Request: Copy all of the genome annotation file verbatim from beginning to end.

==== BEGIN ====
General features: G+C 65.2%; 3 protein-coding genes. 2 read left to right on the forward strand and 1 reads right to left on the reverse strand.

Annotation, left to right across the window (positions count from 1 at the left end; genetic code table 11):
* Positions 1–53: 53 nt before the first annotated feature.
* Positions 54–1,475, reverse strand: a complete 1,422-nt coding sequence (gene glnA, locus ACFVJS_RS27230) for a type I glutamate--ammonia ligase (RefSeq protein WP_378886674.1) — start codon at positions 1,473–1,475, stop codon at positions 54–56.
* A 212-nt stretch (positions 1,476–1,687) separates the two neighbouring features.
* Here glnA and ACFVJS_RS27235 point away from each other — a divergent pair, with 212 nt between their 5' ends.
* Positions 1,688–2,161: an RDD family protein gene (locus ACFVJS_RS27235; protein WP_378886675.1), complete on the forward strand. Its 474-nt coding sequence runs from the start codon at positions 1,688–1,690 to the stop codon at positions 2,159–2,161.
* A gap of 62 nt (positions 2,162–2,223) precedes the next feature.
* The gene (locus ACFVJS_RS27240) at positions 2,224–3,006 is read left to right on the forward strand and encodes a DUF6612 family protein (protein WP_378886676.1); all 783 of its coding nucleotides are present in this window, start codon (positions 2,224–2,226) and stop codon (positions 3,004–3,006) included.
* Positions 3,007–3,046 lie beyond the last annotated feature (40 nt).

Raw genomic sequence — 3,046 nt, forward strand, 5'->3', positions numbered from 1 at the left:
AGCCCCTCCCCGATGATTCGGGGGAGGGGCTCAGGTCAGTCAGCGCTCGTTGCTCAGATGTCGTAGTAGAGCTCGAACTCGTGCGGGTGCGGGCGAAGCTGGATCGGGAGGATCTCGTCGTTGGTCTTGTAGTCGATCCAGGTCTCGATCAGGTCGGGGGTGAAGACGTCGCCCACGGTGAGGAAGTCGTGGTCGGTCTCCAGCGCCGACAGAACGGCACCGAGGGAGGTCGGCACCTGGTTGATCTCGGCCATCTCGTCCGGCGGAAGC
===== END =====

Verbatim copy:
General features: G+C 65.2%; 3 protein-coding genes. 2 read left to right on the forward strand and 1 reads right to left on the reverse strand.

Annotation, left to right across the window (positions count from 1 at the left end; genetic code table 11):
* Positions 1–53: 53 nt before the first annotated feature.
* Positions 54–1,475, reverse strand: a complete 1,422-nt coding sequence (gene glnA, locus ACFVJS_RS27230) for a type I glutamate--ammonia ligase (RefSeq protein WP_378886674.1) — start codon at positions 1,473–1,475, stop codon at positions 54–56.
* A 212-nt stretch (positions 1,476–1,687) separates the two neighbouring features.
* Here glnA and ACFVJS_RS27235 point away from each other — a divergent pair, with 212 nt between their 5' ends.
* Positions 1,688–2,161: an RDD family protein gene (locus ACFVJS_RS27235; protein WP_378886675.1), complete on the forward strand. Its 474-nt coding sequence runs from the start codon at positions 1,688–1,690 to the stop codon at positions 2,159–2,161.
* A gap of 62 nt (positions 2,162–2,223) precedes the next feature.
* The gene (locus ACFVJS_RS27240) at positions 2,224–3,006 is read left to right on the forward strand and encodes a DUF6612 family protein (protein WP_378886676.1); all 783 of its coding nucleotides are present in this window, start codon (positions 2,224–2,226) and stop codon (positions 3,004–3,006) included.
* Positions 3,007–3,046 lie beyond the last annotated feature (40 nt).

Raw genomic sequence — 3,046 nt, forward strand, 5'->3', positions numbered from 1 at the left:
AGCCCCTCCCCGATGATTCGGGGGAGGGGCTCAGGTCAGTCAGCGCTCGTTGCTCAGATGTCGTAGTAGAGCTCGAACTCGTGCGGGTGCGGGCGAAGCTGGATCGGGAGGATCTCGTCGTTGGTCTTGTAGTCGATCCAGGTCTCGATCAGGTCGGGGGTGAAGACGTCGCCCACGGTGAGGAAGTCGTGGTCGGTCTCCAGCGCCGACAGAACGGCACCGAGGGAGGTCGGCACCTGGTTGATCTCGGCCATCTCGTCCGGCGGAAGC